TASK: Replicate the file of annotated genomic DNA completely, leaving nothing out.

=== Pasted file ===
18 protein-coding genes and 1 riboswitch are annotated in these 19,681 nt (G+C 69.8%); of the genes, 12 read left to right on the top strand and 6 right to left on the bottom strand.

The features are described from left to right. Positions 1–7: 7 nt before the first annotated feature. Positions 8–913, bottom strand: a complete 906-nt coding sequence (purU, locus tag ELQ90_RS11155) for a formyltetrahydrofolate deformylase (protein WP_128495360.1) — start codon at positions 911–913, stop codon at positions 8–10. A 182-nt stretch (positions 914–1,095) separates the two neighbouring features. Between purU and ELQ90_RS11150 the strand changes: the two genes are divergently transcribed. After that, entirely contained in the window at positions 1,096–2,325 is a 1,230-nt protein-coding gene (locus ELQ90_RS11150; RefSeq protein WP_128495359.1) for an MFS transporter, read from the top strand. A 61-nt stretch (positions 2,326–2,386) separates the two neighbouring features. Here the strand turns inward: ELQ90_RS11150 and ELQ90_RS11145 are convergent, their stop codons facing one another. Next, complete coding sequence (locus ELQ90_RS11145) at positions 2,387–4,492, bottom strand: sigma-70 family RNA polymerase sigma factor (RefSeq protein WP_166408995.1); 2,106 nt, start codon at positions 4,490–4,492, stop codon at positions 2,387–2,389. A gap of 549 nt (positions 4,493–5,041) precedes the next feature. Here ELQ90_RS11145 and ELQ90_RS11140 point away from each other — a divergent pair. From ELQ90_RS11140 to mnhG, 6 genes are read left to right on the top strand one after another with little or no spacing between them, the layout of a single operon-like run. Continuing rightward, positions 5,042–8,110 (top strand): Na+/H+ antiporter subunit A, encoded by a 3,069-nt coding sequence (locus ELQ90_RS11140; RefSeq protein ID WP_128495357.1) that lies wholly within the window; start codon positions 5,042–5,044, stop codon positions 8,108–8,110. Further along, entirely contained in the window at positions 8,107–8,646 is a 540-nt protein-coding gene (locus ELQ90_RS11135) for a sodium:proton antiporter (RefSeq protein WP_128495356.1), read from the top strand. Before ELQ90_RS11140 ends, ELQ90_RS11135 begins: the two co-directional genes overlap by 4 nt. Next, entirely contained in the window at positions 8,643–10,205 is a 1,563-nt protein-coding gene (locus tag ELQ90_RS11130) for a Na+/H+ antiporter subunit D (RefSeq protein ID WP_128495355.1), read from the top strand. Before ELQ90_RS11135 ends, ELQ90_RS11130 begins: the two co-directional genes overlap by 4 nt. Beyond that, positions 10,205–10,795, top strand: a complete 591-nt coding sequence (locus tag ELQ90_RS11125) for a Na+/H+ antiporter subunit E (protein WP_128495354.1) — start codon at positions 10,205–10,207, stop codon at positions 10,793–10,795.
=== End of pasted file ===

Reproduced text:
18 protein-coding genes and 1 riboswitch are annotated in these 19,681 nt (G+C 69.8%); of the genes, 12 read left to right on the top strand and 6 right to left on the bottom strand.

The features are described from left to right. Positions 1–7: 7 nt before the first annotated feature. Positions 8–913, bottom strand: a complete 906-nt coding sequence (purU, locus tag ELQ90_RS11155) for a formyltetrahydrofolate deformylase (protein WP_128495360.1) — start codon at positions 911–913, stop codon at positions 8–10. A 182-nt stretch (positions 914–1,095) separates the two neighbouring features. Between purU and ELQ90_RS11150 the strand changes: the two genes are divergently transcribed. After that, entirely contained in the window at positions 1,096–2,325 is a 1,230-nt protein-coding gene (locus ELQ90_RS11150; RefSeq protein WP_128495359.1) for an MFS transporter, read from the top strand. A 61-nt stretch (positions 2,326–2,386) separates the two neighbouring features. Here the strand turns inward: ELQ90_RS11150 and ELQ90_RS11145 are convergent, their stop codons facing one another. Next, complete coding sequence (locus ELQ90_RS11145) at positions 2,387–4,492, bottom strand: sigma-70 family RNA polymerase sigma factor (RefSeq protein WP_166408995.1); 2,106 nt, start codon at positions 4,490–4,492, stop codon at positions 2,387–2,389. A gap of 549 nt (positions 4,493–5,041) precedes the next feature. Here ELQ90_RS11145 and ELQ90_RS11140 point away from each other — a divergent pair. From ELQ90_RS11140 to mnhG, 6 genes are read left to right on the top strand one after another with little or no spacing between them, the layout of a single operon-like run. Continuing rightward, positions 5,042–8,110 (top strand): Na+/H+ antiporter subunit A, encoded by a 3,069-nt coding sequence (locus ELQ90_RS11140; RefSeq protein ID WP_128495357.1) that lies wholly within the window; start codon positions 5,042–5,044, stop codon positions 8,108–8,110. Further along, entirely contained in the window at positions 8,107–8,646 is a 540-nt protein-coding gene (locus ELQ90_RS11135) for a sodium:proton antiporter (RefSeq protein WP_128495356.1), read from the top strand. Before ELQ90_RS11140 ends, ELQ90_RS11135 begins: the two co-directional genes overlap by 4 nt. Next, entirely contained in the window at positions 8,643–10,205 is a 1,563-nt protein-coding gene (locus tag ELQ90_RS11130) for a Na+/H+ antiporter subunit D (RefSeq protein ID WP_128495355.1), read from the top strand. Before ELQ90_RS11135 ends, ELQ90_RS11130 begins: the two co-directional genes overlap by 4 nt. Beyond that, positions 10,205–10,795, top strand: a complete 591-nt coding sequence (locus tag ELQ90_RS11125) for a Na+/H+ antiporter subunit E (protein WP_128495354.1) — start codon at positions 10,205–10,207, stop codon at positions 10,793–10,795.